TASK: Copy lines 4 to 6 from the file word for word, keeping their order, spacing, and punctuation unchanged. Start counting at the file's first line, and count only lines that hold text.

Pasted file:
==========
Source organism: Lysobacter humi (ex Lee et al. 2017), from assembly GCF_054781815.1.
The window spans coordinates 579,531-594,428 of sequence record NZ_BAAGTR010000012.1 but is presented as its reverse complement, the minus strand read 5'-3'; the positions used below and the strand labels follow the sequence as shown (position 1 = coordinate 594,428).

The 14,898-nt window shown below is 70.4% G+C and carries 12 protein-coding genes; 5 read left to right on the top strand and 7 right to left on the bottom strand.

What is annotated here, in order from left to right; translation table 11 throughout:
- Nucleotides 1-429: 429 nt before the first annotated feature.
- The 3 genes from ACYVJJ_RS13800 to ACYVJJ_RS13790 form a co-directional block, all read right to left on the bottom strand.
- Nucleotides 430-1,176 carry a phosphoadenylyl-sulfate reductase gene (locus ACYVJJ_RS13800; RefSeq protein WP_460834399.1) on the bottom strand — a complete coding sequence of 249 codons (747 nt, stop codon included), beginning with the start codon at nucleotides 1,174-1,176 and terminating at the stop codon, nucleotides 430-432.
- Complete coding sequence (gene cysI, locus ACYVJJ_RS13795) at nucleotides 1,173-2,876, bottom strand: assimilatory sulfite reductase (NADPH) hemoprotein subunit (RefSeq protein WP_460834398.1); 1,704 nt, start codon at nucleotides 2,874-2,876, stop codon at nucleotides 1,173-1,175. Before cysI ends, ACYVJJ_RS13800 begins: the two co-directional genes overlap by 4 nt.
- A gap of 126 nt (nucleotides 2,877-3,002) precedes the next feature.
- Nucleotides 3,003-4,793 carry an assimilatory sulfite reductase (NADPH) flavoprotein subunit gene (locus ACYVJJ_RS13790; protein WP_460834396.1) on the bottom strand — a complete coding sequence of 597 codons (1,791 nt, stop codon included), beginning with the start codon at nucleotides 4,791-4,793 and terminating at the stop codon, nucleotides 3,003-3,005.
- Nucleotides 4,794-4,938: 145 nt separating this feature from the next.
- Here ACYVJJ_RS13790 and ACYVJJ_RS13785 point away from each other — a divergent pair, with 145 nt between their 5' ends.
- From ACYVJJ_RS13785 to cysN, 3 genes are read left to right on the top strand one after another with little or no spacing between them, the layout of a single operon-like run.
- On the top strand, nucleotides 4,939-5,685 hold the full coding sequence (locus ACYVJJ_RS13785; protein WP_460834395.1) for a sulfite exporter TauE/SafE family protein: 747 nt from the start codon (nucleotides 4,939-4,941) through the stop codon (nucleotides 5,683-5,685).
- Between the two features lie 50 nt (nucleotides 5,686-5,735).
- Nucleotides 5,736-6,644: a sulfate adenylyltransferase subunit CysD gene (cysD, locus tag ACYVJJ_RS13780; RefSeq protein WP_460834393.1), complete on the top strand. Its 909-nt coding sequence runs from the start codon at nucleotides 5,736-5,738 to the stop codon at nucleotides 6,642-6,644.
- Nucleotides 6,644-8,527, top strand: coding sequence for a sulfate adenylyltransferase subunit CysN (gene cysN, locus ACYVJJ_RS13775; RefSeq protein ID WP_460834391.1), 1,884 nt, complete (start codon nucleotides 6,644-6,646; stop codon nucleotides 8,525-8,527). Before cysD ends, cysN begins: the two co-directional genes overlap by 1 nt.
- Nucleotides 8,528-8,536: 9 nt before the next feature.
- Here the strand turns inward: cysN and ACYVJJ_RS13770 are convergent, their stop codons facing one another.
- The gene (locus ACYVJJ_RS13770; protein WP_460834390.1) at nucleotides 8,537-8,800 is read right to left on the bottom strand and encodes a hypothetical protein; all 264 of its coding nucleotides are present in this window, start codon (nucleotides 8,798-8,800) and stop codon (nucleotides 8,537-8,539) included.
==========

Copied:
What is annotated here, in order from left to right; translation table 11 throughout:
- Nucleotides 1-429: 429 nt before the first annotated feature.
- The 3 genes from ACYVJJ_RS13800 to ACYVJJ_RS13790 form a co-directional block, all read right to left on the bottom strand.